As my lawyer life often requires, I recently whiled away an afternoon in a waiting room within New York City’s Citizenship and Immigration Services office.
For the uninitiated, CIS is the former Immigration and Naturalization Service—or at least one broken-off piece of it. Like the other parts of the shattered INS, CIS falls under the auspices of the Department of Homeland Security. Perhaps that’s why I find the replacement and reordering of naturalization—the process by which an alien becomes a citizen—and citizenship—bestowed upon those of us born here—a tad curious.
On this particular afternoon, two events interrupted the tedium of passing three hours in the frozen concentrate of diversity. The first, and far less interesting, was the sight of two Chinese lesbians fondling and kissing each other a few rows ahead of me.
The second unfolded a little more discretely. It began when two Muslim men, one elderly, the other of middling age, stood up in unison and surveyed the bus-station-like set-up. At 3:30 on a Christmas week afternoon, the room was unusually sparse. (The clerks, however, had adjusted their productivity downward to ensure that the wait was commensurate with any normal day, when the place resembles a bustling terminus on the Silk Road.)
Both men wore the skullcaps known as kufis and gown-like galabiyyas and sported the bushy beards and disproportionately thin sideburns that are au courant in Karachi this season. My instinctual reaction was, I’m certain, not dissimilar to that furtively harbored by many denizens of downtown Manhattan: could they have concealed weapons under there? But then I remembered the healing words of President Bush—“Islam is a religion of peace”—and chastised myself for having such an intolerant impulse.
After a moment of consultation, the pair proceeded to a rear corner, evidently the corner of the windowless, disorienting room determined to be facing Mecca. There they stood, shoulder to shoulder, in silent meditation. I turned back to the Camus paperback I was reading and his bleak picture of the interior of French Algeria as the younger man began to utter a guttural strophe that to my uninitiated Catholic ear sounded like “Haaa Faaa.”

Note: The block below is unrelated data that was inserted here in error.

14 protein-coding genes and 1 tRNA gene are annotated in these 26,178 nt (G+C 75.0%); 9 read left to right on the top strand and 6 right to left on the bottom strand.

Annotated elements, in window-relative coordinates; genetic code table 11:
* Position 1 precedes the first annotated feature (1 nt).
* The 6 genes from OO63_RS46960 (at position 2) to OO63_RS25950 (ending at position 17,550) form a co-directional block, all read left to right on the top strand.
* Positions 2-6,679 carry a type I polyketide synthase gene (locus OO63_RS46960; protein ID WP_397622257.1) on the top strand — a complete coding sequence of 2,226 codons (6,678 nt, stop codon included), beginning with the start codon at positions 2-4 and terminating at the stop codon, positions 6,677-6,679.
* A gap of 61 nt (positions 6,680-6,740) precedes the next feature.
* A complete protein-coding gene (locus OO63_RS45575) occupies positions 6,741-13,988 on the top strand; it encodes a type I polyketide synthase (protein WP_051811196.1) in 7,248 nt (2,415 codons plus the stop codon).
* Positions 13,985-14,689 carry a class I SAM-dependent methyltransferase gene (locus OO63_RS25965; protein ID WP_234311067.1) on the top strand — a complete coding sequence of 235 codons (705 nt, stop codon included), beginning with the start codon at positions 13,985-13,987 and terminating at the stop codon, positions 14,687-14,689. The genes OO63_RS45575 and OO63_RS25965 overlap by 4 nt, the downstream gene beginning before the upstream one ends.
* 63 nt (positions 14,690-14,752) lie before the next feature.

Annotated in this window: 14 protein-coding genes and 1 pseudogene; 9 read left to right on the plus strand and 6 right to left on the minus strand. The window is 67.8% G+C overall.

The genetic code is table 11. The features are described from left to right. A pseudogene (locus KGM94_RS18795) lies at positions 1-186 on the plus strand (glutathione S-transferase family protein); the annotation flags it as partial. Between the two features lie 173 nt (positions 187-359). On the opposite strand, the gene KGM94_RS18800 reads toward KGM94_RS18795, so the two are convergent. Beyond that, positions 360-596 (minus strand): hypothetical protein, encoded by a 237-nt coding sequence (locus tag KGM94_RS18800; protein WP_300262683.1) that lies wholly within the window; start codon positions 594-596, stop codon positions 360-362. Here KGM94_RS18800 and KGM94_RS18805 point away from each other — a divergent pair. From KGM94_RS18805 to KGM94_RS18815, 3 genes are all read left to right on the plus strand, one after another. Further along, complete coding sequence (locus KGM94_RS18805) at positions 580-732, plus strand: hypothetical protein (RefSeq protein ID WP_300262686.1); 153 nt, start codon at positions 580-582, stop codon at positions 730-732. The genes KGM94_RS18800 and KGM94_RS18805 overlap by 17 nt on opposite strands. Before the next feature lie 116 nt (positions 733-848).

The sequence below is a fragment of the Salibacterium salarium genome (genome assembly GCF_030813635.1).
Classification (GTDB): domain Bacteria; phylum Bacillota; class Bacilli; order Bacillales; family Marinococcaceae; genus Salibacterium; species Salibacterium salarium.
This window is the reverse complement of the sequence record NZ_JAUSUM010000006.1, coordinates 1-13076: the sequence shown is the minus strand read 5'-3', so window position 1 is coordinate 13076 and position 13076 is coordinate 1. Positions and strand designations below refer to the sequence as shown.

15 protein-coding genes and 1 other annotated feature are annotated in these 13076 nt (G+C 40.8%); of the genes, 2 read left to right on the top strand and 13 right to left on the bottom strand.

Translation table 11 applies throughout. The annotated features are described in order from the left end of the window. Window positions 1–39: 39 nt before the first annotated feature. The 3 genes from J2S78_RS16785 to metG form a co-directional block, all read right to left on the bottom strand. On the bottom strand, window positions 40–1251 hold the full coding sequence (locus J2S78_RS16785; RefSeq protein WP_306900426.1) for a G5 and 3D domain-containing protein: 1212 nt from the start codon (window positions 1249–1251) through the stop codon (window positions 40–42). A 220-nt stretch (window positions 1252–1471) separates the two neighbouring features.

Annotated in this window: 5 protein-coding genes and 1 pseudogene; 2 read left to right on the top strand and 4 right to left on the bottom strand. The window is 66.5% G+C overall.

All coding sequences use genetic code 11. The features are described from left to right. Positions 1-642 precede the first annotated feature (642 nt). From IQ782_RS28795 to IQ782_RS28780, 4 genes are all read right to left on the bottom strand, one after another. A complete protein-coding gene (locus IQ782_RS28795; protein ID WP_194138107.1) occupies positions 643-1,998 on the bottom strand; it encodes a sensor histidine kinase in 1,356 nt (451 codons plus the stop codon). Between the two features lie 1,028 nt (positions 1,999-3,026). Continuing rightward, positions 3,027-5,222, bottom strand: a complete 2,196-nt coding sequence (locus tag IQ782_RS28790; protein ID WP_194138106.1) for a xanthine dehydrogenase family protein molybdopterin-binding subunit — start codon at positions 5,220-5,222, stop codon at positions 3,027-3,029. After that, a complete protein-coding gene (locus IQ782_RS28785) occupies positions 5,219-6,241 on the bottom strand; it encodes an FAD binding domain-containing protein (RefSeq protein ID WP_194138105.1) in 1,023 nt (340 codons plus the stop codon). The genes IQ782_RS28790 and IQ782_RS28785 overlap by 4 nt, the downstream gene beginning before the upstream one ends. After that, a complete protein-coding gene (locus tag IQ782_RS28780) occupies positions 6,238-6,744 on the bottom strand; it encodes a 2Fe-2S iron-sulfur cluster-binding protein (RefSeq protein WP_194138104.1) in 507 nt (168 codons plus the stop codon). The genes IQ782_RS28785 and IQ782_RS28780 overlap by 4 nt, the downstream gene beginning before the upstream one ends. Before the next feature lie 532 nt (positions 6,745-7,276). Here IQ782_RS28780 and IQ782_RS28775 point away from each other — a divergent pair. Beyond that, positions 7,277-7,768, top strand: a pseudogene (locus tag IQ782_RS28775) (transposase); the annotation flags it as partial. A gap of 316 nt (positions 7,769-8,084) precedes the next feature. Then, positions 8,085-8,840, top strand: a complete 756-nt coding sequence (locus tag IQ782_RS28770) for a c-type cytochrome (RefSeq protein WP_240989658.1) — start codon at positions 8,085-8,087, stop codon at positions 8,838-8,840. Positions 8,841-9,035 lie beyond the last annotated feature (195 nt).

We were presumably in the room for the same purpose—to attend an appointment in a federal office building, where it wasn’t Christmas but a holiday season. Here religion is noli me tangere. This particular office caters to those inquiring into the status of mismanaged green-card applications, which in the New York district if piled up would compete for skyline with the best of Trump’s skyscrapers. My inquiry involved an Italian filmmaker, theirs the elder Musselman.
The lack of reaction among my fellow travelers was stunning. A Dominican woman sitting nearby uttered a lilting “Dios mio.” But there was no official reaction. The clerks didn’t bat an eye. The security guard continued to make his rounds. Had my cell phone’s lowly ring reverberated through the room, I would have been ordered to leave and efforts to confiscate my phone would have ensued.
The two votaries transitioned from their standing posture to a kind of rhythmic bowing and finally into a repetitive genuflecting motion. As often happens these days, I found myself a stranger in a strange land—the strange land doubling as home.
In the past, in this same room, I’ve seen kindly Catholic priests escorting humble parishioners from hotter climates up to the counter to inquire as to why their green-card applications are older than any of their five children. I wonder what reaction an impromptu angelus in the other corner would evoke? And what of Felix Mota, another priest, of the Santeria order, who in 2003 got tangled up with Passaic police and the ASPCA over his ritualistic slaughter of two roosters and a lamb at a makeshift alter behind his religious supply store? “This is a great moment for me,” the Cuban émigré triumphantly declared after completing the two-hour ritual. “For the first time, I feel I can openly practice my religion without interference.”